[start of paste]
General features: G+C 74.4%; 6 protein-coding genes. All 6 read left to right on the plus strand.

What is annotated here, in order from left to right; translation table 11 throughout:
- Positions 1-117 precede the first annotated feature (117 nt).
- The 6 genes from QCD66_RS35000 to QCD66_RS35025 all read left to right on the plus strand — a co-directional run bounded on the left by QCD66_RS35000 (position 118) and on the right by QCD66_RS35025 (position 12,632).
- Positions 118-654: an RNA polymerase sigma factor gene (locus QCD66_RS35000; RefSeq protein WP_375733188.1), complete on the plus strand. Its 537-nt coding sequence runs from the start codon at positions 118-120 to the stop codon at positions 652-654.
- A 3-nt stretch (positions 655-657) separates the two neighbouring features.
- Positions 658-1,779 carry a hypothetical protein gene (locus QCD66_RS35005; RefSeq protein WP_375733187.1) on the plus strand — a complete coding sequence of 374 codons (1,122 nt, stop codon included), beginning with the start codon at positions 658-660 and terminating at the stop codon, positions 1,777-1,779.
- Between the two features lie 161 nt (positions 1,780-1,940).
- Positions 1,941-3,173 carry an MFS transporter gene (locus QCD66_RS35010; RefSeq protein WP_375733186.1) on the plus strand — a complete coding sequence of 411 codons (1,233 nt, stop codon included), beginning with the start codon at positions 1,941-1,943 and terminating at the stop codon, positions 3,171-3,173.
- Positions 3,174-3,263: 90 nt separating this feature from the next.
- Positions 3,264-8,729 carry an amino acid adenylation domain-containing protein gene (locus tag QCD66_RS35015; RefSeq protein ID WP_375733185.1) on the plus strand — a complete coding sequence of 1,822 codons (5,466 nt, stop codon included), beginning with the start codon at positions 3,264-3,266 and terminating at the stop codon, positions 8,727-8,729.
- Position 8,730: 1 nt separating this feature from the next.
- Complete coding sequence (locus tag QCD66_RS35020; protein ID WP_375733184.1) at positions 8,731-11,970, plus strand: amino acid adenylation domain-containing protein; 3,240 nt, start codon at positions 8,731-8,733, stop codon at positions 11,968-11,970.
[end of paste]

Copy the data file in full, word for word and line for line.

General features: G+C 74.4%; 6 protein-coding genes. All 6 read left to right on the plus strand.

What is annotated here, in order from left to right; translation table 11 throughout:
- Positions 1-117 precede the first annotated feature (117 nt).
- The 6 genes from QCD66_RS35000 to QCD66_RS35025 all read left to right on the plus strand — a co-directional run bounded on the left by QCD66_RS35000 (position 118) and on the right by QCD66_RS35025 (position 12,632).
- Positions 118-654: an RNA polymerase sigma factor gene (locus QCD66_RS35000; RefSeq protein WP_375733188.1), complete on the plus strand. Its 537-nt coding sequence runs from the start codon at positions 118-120 to the stop codon at positions 652-654.
- A 3-nt stretch (positions 655-657) separates the two neighbouring features.
- Positions 658-1,779 carry a hypothetical protein gene (locus QCD66_RS35005; RefSeq protein WP_375733187.1) on the plus strand — a complete coding sequence of 374 codons (1,122 nt, stop codon included), beginning with the start codon at positions 658-660 and terminating at the stop codon, positions 1,777-1,779.
- Between the two features lie 161 nt (positions 1,780-1,940).
- Positions 1,941-3,173 carry an MFS transporter gene (locus QCD66_RS35010; RefSeq protein WP_375733186.1) on the plus strand — a complete coding sequence of 411 codons (1,233 nt, stop codon included), beginning with the start codon at positions 1,941-1,943 and terminating at the stop codon, positions 3,171-3,173.
- Positions 3,174-3,263: 90 nt separating this feature from the next.
- Positions 3,264-8,729 carry an amino acid adenylation domain-containing protein gene (locus tag QCD66_RS35015; RefSeq protein ID WP_375733185.1) on the plus strand — a complete coding sequence of 1,822 codons (5,466 nt, stop codon included), beginning with the start codon at positions 3,264-3,266 and terminating at the stop codon, positions 8,727-8,729.
- Position 8,730: 1 nt separating this feature from the next.
- Complete coding sequence (locus tag QCD66_RS35020; protein ID WP_375733184.1) at positions 8,731-11,970, plus strand: amino acid adenylation domain-containing protein; 3,240 nt, start codon at positions 8,731-8,733, stop codon at positions 11,968-11,970.